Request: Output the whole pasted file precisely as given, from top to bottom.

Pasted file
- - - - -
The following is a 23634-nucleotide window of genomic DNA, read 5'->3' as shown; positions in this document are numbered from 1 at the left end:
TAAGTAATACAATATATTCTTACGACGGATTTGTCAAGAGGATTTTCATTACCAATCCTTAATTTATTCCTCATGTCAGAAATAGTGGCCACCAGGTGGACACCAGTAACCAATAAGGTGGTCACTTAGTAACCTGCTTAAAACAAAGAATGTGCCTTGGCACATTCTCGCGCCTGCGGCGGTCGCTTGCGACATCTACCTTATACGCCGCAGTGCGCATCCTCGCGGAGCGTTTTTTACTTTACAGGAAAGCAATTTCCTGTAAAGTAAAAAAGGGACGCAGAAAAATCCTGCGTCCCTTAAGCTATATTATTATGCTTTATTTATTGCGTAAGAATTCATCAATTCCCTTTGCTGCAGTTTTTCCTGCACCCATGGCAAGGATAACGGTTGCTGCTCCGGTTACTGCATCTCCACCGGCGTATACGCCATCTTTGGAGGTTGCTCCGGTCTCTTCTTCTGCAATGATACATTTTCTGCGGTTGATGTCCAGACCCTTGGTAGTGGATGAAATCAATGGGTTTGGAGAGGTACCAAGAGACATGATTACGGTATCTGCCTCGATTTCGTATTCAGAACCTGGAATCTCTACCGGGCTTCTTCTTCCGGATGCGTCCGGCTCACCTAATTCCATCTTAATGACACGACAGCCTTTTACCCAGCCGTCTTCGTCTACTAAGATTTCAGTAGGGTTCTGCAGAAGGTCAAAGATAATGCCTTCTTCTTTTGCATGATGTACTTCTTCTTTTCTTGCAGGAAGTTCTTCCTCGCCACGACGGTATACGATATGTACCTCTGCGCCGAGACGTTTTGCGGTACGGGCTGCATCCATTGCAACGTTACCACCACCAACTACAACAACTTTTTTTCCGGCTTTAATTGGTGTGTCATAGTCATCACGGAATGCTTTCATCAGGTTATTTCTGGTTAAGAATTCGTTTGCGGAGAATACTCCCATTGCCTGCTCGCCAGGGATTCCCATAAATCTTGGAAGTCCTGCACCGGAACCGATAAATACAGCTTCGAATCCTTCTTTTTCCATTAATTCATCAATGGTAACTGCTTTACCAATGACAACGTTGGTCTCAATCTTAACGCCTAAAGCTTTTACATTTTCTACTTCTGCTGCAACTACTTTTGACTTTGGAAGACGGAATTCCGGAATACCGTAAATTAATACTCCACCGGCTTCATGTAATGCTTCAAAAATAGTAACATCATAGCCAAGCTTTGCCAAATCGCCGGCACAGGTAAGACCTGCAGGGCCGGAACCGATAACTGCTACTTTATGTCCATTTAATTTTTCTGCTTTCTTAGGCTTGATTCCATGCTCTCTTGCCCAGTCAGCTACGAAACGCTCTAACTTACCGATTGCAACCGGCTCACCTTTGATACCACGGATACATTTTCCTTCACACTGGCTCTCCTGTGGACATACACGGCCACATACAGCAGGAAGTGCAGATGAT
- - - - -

The following is a 23634-nucleotide window of genomic DNA, read 5'->3' as shown; positions in this document are numbered from 1 at the left end:
TAAGTAATACAATATATTCTTACGACGGATTTGTCAAGAGGATTTTCATTACCAATCCTTAATTTATTCCTCATGTCAGAAATAGTGGCCACCAGGTGGACACCAGTAACCAATAAGGTGGTCACTTAGTAACCTGCTTAAAACAAAGAATGTGCCTTGGCACATTCTCGCGCCTGCGGCGGTCGCTTGCGACATCTACCTTATACGCCGCAGTGCGCATCCTCGCGGAGCGTTTTTTACTTTACAGGAAAGCAATTTCCTGTAAAGTAAAAAAGGGACGCAGAAAAATCCTGCGTCCCTTAAGCTATATTATTATGCTTTATTTATTGCGTAAGAATTCATCAATTCCCTTTGCTGCAGTTTTTCCTGCACCCATGGCAAGGATAACGGTTGCTGCTCCGGTTACTGCATCTCCACCGGCGTATACGCCATCTTTGGAGGTTGCTCCGGTCTCTTCTTCTGCAATGATACATTTTCTGCGGTTGATGTCCAGACCCTTGGTAGTGGATGAAATCAATGGGTTTGGAGAGGTACCAAGAGACATGATTACGGTATCTGCCTCGATTTCGTATTCAGAACCTGGAATCTCTACCGGGCTTCTTCTTCCGGATGCGTCCGGCTCACCTAATTCCATCTTAATGACACGACAGCCTTTTACCCAGCCGTCTTCGTCTACTAAGATTTCAGTAGGGTTCTGCAGAAGGTCAAAGATAATGCCTTCTTCTTTTGCATGATGTACTTCTTCTTTTCTTGCAGGAAGTTCTTCCTCGCCACGACGGTATACGATATGTACCTCTGCGCCGAGACGTTTTGCGGTACGGGCTGCATCCATTGCAACGTTACCACCACCAACTACAACAACTTTTTTTCCGGCTTTAATTGGTGTGTCATAGTCATCACGGAATGCTTTCATCAGGTTATTTCTGGTTAAGAATTCGTTTGCGGAGAATACTCCCATTGCCTGCTCGCCAGGGATTCCCATAAATCTTGGAAGTCCTGCACCGGAACCGATAAATACAGCTTCGAATCCTTCTTTTTCCATTAATTCATCAATGGTAACTGCTTTACCAATGACAACGTTGGTCTCAATCTTAACGCCTAAAGCTTTTACATTTTCTACTTCTGCTGCAACTACTTTTGACTTTGGAAGACGGAATTCCGGAATACCGTAAATTAATACTCCACCGGCTTCATGTAATGCTTCAAAAATAGTAACATCATAGCCAAGCTTTGCCAAATCGCCGGCACAGGTAAGACCTGCAGGGCCGGAACCGATAACTGCTACTTTATGTCCATTTAATTTTTCTGCTTTCTTAGGCTTGATTCCATGCTCTCTTGCCCAGTCAGCTACGAAACGCTCTAACTTACCGATTGCAACCGGCTCACCTTTGATACCACGGATACATTTTCCTTCACACTGGCTCTCCTGTGGACATACACGGCCACATACAGCAGGAAGTGCAGATGAT